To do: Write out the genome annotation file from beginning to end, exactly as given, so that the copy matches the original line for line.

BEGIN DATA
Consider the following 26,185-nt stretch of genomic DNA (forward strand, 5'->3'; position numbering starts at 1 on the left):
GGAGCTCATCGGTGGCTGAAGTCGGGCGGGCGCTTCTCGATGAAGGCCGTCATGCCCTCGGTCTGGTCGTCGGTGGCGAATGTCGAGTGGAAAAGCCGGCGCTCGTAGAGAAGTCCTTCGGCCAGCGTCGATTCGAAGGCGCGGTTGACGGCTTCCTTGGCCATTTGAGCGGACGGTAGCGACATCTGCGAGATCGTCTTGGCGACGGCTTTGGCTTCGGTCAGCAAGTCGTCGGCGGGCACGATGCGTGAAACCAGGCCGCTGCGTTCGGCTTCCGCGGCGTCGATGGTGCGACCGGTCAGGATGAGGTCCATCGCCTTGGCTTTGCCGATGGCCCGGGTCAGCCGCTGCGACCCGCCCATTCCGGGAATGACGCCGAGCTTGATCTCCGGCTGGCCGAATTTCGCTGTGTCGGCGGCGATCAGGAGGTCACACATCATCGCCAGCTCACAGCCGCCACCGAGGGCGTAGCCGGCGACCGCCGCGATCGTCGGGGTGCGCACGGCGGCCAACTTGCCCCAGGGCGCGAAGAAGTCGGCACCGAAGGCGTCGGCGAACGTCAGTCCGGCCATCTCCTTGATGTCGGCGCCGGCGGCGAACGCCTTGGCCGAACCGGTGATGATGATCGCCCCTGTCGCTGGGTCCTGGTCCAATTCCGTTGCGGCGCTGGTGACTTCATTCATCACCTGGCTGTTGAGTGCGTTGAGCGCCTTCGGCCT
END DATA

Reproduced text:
Consider the following 26,185-nt stretch of genomic DNA (forward strand, 5'->3'; position numbering starts at 1 on the left):
GGAGCTCATCGGTGGCTGAAGTCGGGCGGGCGCTTCTCGATGAAGGCCGTCATGCCCTCGGTCTGGTCGTCGGTGGCGAATGTCGAGTGGAAAAGCCGGCGCTCGTAGAGAAGTCCTTCGGCCAGCGTCGATTCGAAGGCGCGGTTGACGGCTTCCTTGGCCATTTGAGCGGACGGTAGCGACATCTGCGAGATCGTCTTGGCGACGGCTTTGGCTTCGGTCAGCAAGTCGTCGGCGGGCACGATGCGTGAAACCAGGCCGCTGCGTTCGGCTTCCGCGGCGTCGATGGTGCGACCGGTCAGGATGAGGTCCATCGCCTTGGCTTTGCCGATGGCCCGGGTCAGCCGCTGCGACCCGCCCATTCCGGGAATGACGCCGAGCTTGATCTCCGGCTGGCCGAATTTCGCTGTGTCGGCGGCGATCAGGAGGTCACACATCATCGCCAGCTCACAGCCGCCACCGAGGGCGTAGCCGGCGACCGCCGCGATCGTCGGGGTGCGCACGGCGGCCAACTTGCCCCAGGGCGCGAAGAAGTCGGCACCGAAGGCGTCGGCGAACGTCAGTCCGGCCATCTCCTTGATGTCGGCGCCGGCGGCGAACGCCTTGGCCGAACCGGTGATGATGATCGCCCCTGTCGCTGGGTCCTGGTCCAATTCCGTTGCGGCGCTGGTGACTTCATTCATCACCTGGCTGTTGAGTGCGTTGAGCGCCTTCGGCCT